The Master Switch: The Rise and Fall of Information Empires, by Tim Wu
The Master Switch: The Rise and Fall of Information Empires, by Tim Wu.
Knopf, 2010. ISBN-10: 0307269930. ISBN-13: 9780307269935
From Publishers Weekly
According to Columbia professor and policy advocate Wu (Who Controls the Internet), the great information empires of the 20th century have followed a clear and distinctive pattern: after the chaos that follows a major technological innovation, a corporate power intervenes and centralizes control of the new medium–the master switch. Wu chronicles the turning points of the century’ s information landscape: those decisive moments when a medium opens or closes, from the development of radio to the Internet revolution, where centralizing control could have devastating consequences. To Wu, subjecting the information economy to the traditional methods of dealing with concentrations of industrial power is an unacceptable control of our most essential resource. He advocates not a regulatory approach but rather a constitutional approach that would enforce distance between the major functions in the information economy–those who develop information, those who own the network infrastructure on which it travels, and those who control the venues of access–and keep corporate and governmental power in check. By fighting vertical integration, a Separations Principle would remove the temptations and vulnerabilities to which such entities are prone. Wu’ s engaging narrative and remarkable historical detail make this a compelling and galvanizing cry for sanity–and necessary deregulation–in the information age.
“An explosive history that makes it clear how the information business became what it is today. Important reading.”
—Chris Anderson, author of The Long Tail: Why the Future of Business is Selling Less of More and Free: How Today’s Smartest Businesses Profit by Giving Something for Nothing; editor of Wired Magazine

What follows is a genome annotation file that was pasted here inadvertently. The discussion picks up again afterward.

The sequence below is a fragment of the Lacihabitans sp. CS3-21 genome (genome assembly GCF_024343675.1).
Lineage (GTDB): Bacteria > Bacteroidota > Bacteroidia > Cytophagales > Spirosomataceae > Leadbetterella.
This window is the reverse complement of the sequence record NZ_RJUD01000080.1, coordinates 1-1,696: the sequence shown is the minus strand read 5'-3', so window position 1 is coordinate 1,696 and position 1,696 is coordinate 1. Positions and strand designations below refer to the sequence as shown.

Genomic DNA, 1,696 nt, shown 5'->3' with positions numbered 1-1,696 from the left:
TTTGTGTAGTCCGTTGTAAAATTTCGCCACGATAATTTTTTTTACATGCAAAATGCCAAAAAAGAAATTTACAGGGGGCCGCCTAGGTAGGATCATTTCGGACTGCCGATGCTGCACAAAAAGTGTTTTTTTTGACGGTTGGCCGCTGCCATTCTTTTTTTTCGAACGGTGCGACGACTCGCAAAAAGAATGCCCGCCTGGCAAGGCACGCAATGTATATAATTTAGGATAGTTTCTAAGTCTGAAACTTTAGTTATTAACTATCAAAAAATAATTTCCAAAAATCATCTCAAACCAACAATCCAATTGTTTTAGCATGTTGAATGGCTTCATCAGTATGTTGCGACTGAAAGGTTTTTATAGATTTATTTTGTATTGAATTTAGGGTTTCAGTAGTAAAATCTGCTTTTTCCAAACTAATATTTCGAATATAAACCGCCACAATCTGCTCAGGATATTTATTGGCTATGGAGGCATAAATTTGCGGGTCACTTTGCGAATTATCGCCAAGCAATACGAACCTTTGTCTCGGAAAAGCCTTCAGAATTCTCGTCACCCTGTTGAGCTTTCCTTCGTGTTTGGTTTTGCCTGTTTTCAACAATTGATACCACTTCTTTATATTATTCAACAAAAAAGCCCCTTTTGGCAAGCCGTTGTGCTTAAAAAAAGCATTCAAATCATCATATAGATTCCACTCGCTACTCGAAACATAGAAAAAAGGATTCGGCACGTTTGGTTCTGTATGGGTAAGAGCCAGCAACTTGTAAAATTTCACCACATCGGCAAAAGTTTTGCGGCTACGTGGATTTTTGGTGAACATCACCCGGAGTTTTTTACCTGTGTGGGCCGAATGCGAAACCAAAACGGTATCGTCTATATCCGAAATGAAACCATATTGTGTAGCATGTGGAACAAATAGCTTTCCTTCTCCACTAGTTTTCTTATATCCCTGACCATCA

“Wu’s book is both a masterful media history and an outline for the future of the digital age. The Master Switch brilliantly describes the never-ending tension between open and closed media, as it has effected everything from the printing press to the web, and details ways society might be able to prevent the disastrous closing down of digital freedoms currently threatening the open internet.”
—Clay Shirky, author of Here Comes Everybody: The Power of Organizing Without Organization and Cognitive Surplus: Creativity and Generosity in a Connected Age
“Every now and then a book changes the way we understand the world. The Master Switch is such an achievement; it is a rigorous, imaginative and enthralling history of the Twentieth Century struggle among utopian innovators, profit-maximizing monopolists, and their often-hapless regulators. Wu has convincingly reinterpreted our media past, and by doing so, he has illuminated the risks to open media and Internet-enabled innovation that confront us in the present.”
—Steve Coll, President, New American Foundation and Pulitzer Prize winning author of Ghost Wars: The Secret History of the CIA, Afghanistan, and Bin Laden, from the Soviet Invasion to September 10, 2001
—Lawrence Lessig, Director of the Edmond J. Safra Foundation Center for Ethics and Professor of Law, Harvard University
“Ranging from the early days of Theodore Vail’s AT&T to the current battle between Google and Apple, Tim Wu’s work is a must read for those who want to know about the future of the Internet. The Master Switch is brilliant, with a distinctive voice that comes through on every page.”
—Josh Silverman, CEO, Skype
“A free and open Internet is not a given. Indeed, corporate interests are working feverishly to seize control of it. Drawing on history, The Master Switch shows how this could easily happen and why we are at risk of losing the freedom we now take for granted. A must-read for all Americans who want to remain the ones deciding what they can read, watch, and listen to.”
A secret history of the industrial wars behind the rise and fall of the twentieth century’s great information empires—Hollywood, the broadcast networks, and AT&T—asking one big question: Could history repeat itself, with one giant entity taking control of American information?
Most consider the Internet Age to be a moment of unprecedented freedom in communications and culture. But as Tim Wu shows, each major new medium, from telephone to cable, arrived on a similar wave of idealistic optimism only to become, eventually, the object of industrial consolidation profoundly affecting how Americans communicate. Every once free and open technology was in time centralized and closed, a huge corporate power taking control of the “master switch.” Today, as a similar struggle looms over the Internet, increasingly the pipeline of all other media, the stakes have never been higher. To be decided: who gets heard, and what kind of country we live in.
Part industrial exposé, part meditation on the nature of freedom of expression, part battle cry to save the Internet’s best features, The Master Switch brings to light a crucial drama—rife with indelible characters and stories—heretofore played out over decades in the shadows of our national life.